A few weeks ago, we reviewed a semi-obscure book by a couple of highly successful stock-pickers which argued that the basic concept of employment is nothing more nor less than insurance against bad business decisions: the capitalist who owns the company takes the risk that his decisions won't make a profit, whereas his employees, by accepting a wage with no participation in the potential upside, purchase insurance against the risk that their personal activities won't lead to an economically viable business success. The business may go bust, but they'll have pocketed their wages either way.
Independent small businessmen are familiar with this concept: if the local stationery store doesn't sell enough pens, then the storekeeper will be on short rations for a while until business picks up. If the weather is bad this year and the crops don't grow, the farmer will have a tight year. Both of them, though, reap all the benefits when things go well. A steady wage won't go up much, but nor will it go down except in the case of business collapse or layoffs; it's more reliable and secure, all else being equal.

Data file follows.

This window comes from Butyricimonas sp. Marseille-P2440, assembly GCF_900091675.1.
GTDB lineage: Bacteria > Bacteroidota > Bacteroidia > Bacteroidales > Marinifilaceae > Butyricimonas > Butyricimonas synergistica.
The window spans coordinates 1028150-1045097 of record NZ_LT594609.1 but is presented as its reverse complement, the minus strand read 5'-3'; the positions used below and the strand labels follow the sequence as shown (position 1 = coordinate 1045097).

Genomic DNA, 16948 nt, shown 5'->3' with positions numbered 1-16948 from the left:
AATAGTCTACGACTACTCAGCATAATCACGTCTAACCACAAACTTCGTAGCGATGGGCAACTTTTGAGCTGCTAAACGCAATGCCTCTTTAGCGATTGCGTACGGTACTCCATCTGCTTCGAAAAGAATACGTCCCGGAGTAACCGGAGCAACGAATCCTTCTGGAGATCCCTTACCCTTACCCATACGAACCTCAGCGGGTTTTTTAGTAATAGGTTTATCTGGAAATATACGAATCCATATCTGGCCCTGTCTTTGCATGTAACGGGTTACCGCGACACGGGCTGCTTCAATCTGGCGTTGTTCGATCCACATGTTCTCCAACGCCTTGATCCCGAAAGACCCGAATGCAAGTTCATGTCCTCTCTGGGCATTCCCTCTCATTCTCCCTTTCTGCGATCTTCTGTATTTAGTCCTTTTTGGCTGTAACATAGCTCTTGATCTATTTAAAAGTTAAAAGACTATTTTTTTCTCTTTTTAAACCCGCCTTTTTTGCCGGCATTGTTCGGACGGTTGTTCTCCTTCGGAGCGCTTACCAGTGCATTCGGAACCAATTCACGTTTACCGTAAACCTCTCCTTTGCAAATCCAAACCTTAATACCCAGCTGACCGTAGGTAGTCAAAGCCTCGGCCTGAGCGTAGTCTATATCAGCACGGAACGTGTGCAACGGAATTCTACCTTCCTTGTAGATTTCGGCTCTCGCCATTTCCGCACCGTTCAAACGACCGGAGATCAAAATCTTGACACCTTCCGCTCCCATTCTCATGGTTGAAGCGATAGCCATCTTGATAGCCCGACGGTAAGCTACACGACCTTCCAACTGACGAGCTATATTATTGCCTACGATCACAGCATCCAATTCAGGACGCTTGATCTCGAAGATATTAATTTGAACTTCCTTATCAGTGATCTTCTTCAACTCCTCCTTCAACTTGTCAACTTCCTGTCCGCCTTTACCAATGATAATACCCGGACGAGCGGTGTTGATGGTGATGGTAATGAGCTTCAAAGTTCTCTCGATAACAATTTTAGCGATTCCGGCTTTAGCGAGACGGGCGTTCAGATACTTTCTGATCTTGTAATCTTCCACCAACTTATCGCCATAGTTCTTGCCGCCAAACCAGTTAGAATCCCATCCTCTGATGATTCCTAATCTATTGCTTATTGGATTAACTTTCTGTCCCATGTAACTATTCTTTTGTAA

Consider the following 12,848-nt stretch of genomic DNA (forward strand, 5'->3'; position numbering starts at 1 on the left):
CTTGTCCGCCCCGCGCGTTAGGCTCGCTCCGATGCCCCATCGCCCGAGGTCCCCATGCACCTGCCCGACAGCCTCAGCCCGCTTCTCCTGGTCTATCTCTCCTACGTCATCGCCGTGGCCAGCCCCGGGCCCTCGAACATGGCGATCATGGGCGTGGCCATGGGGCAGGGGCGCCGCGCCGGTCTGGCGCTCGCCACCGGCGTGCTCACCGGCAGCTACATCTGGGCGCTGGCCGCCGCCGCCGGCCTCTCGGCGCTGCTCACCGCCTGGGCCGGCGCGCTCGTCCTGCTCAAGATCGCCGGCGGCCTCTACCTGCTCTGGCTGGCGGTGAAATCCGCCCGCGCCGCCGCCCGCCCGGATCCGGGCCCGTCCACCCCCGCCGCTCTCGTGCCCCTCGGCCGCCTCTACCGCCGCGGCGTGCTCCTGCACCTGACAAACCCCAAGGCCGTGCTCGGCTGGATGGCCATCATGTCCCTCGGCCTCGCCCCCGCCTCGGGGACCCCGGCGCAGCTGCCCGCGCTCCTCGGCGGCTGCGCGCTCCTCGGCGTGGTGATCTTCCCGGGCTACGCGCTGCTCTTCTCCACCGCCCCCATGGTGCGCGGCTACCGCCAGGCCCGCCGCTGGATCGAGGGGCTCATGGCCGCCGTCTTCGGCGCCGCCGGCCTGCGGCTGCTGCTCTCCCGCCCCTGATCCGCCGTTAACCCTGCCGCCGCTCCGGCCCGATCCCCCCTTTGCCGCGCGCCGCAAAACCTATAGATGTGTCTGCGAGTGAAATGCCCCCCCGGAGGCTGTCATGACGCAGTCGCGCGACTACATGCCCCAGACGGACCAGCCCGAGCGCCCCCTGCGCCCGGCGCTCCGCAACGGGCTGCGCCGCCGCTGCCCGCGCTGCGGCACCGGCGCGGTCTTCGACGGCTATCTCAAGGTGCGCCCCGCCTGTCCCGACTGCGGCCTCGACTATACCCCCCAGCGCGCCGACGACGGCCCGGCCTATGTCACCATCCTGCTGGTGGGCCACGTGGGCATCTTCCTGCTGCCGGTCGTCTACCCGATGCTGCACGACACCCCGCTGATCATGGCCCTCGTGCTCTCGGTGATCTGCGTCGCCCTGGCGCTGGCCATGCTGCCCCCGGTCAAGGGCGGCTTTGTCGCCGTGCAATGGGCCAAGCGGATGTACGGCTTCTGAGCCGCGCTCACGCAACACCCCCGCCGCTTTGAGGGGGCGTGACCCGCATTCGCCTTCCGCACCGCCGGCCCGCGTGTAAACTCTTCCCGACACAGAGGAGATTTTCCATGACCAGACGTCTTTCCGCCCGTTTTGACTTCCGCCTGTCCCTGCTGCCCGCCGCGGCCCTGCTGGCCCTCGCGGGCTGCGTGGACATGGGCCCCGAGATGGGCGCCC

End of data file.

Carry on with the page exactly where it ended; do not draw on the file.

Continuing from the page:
The trouble is, our government's actions of late have decreased the probability of business success, making people who have the capital more reluctant to take the risk of investing in anything or hiring anybody. We've all seen articles complaining about trillions in cash stockpiled by corporations; the Left likes to whine that they aren't performing their social requirement of hiring people with all that money.